“Six people have been arrested during an unauthorised public assembly in Sydney’s CBD today”, NSW Police said.
A further 50 people were also dispersed as protesters gathered to attend a scheduled Black Lives Matter rally despite a NSW Supreme Court order which prohibited the gathering.
The march had been called to highlight the deaths of Aboriginal people in custody, building on momentum from global rallies for racial justice and against police brutality.
Organisers had pressed ahead with the gathering despite the courts upholding the police ban, pledging to comply with social distancing restrictions.
“At the weekend, the NSW Supreme Court prohibited the public assembly planned for Sydney today due to health and safety concerns associated with COVID-19. Following an unsuccessful appeal application yesterday (Monday 27 July 2020), the protest remained unauthorised. Despite this, police received information a number of people still planned to attend”, NSW Police said.
“A high-visibility police operation was launched in response to the unauthorised protest today (Tuesday 28 July 2020), to ensure the safety of the community”, they added.
Reuters estimated there were about 50 people gathered on a rainy day in the city, well short of the 500 people that organisers had expected to attend before the ban.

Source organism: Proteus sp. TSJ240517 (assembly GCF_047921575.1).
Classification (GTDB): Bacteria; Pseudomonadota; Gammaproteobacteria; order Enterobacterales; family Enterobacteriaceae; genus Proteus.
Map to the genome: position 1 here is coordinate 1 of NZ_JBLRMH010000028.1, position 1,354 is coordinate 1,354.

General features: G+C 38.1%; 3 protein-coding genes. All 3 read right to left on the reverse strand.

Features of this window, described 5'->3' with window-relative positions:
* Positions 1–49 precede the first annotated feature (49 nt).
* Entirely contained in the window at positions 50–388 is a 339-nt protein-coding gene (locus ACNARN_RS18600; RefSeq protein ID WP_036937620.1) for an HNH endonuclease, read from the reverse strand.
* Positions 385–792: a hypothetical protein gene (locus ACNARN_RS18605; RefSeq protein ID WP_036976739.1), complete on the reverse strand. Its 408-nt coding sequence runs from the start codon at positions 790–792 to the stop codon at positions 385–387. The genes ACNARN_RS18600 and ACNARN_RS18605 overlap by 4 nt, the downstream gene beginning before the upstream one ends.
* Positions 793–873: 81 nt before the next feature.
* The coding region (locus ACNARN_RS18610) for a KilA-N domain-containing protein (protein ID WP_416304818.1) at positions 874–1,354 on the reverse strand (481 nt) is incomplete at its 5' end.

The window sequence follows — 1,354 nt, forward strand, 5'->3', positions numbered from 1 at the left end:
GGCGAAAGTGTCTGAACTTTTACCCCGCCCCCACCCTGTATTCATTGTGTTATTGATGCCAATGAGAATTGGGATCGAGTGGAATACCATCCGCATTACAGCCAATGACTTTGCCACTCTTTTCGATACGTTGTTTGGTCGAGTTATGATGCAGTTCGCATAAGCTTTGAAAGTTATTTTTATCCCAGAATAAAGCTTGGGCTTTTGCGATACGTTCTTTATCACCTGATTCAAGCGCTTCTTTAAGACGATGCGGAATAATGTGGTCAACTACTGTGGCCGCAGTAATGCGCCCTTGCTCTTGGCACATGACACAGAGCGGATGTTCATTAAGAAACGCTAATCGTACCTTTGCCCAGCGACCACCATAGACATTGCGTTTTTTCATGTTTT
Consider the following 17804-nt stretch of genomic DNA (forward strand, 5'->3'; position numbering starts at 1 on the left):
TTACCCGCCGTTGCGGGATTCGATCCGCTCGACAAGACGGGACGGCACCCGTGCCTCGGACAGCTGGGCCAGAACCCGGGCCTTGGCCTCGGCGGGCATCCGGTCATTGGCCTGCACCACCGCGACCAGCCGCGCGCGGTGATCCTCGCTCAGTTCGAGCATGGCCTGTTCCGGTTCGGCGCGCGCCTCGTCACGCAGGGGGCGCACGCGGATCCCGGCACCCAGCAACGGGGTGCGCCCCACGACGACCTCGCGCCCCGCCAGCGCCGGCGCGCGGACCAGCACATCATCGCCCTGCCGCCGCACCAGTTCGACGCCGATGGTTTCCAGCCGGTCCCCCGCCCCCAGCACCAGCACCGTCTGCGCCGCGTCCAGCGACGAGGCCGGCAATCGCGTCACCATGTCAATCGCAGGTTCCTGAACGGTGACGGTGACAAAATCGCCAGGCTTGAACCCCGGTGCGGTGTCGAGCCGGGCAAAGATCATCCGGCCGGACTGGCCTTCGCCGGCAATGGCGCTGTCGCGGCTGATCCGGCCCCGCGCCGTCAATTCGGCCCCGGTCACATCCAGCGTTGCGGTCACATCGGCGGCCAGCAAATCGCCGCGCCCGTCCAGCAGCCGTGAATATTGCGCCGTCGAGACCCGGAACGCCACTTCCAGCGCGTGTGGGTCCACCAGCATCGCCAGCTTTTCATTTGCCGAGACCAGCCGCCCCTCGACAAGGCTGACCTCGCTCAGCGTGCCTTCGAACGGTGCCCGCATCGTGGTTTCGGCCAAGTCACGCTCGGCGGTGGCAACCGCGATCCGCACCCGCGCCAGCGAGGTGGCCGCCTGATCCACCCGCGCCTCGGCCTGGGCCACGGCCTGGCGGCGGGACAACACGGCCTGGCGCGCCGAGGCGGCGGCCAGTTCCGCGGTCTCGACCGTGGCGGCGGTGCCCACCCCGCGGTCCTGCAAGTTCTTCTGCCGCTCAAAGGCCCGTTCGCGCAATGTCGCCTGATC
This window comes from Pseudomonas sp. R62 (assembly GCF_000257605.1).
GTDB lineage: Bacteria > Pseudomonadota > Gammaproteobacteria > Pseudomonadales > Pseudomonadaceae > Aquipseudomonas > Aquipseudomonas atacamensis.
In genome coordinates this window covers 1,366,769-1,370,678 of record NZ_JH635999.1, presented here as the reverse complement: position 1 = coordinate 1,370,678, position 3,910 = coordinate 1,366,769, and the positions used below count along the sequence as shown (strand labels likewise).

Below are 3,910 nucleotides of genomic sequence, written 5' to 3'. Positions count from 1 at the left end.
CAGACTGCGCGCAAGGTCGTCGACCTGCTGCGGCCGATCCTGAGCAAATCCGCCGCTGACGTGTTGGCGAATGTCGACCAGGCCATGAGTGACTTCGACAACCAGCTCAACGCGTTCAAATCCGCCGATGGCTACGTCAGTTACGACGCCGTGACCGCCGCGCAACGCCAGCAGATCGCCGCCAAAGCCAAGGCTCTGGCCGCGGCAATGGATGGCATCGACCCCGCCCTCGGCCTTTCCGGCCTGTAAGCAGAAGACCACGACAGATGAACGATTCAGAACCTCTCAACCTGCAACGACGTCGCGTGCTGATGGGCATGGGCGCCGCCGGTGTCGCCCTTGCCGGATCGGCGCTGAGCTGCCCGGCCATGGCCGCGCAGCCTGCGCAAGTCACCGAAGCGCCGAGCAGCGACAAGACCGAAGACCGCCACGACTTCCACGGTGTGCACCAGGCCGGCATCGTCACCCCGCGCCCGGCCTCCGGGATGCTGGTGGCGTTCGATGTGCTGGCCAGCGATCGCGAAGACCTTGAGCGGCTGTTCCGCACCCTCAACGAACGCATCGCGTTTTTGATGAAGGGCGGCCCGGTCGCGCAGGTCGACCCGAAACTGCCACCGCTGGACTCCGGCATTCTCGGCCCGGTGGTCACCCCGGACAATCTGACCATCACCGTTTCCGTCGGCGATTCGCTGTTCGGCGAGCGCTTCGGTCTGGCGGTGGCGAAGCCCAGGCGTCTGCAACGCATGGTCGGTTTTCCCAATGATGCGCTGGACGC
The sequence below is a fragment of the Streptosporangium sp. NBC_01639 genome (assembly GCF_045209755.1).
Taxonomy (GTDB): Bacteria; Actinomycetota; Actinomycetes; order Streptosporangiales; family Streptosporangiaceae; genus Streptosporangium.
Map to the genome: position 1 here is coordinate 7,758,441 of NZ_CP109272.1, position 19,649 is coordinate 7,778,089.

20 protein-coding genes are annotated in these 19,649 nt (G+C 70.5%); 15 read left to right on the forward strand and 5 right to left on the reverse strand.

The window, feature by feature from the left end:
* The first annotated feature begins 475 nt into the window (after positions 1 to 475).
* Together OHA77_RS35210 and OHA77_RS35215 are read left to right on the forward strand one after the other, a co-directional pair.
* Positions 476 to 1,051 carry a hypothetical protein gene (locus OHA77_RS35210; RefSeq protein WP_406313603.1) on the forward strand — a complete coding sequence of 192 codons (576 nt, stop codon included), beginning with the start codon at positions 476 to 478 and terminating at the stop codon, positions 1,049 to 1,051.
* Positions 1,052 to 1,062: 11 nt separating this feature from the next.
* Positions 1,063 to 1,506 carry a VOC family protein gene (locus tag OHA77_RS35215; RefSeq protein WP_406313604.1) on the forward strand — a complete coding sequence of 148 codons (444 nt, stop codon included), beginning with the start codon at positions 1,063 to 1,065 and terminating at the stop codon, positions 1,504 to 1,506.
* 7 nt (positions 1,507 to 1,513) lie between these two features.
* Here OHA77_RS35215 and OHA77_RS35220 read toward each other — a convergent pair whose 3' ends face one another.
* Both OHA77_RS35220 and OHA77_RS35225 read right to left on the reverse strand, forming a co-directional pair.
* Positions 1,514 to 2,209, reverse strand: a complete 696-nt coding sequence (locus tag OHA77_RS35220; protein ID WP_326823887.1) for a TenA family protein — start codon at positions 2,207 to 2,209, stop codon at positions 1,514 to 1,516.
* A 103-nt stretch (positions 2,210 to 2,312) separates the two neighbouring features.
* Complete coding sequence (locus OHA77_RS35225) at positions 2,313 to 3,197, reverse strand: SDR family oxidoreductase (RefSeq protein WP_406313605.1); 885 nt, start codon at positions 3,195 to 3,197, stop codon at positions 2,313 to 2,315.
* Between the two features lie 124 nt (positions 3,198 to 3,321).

During the operation, three men, aged 40, 37 and 22, and two women aged 50 and 23, were arrested at the Domain and each issued with a $1000 Penalty Infringement Notice (PIN) for breaching public health orders, before being issued move-on directions.
A third woman, aged 25, was arrested and issued a Criminal Infringement Notice for offensive language.
Australia on Monday reported its highest ever single-day increase in cases after a flare-up of infections in Victoria state.
Neighbouring New South Wales state, of which Sydney is the capital, is also battling several virus clusters and authorities have warned people taking part in the rally that they risk arrest.
Health Minister Greg Hunt made a last ditch plea for people not to attend, asking them to instead use social media platforms or arrange a silent vigil outside their homes.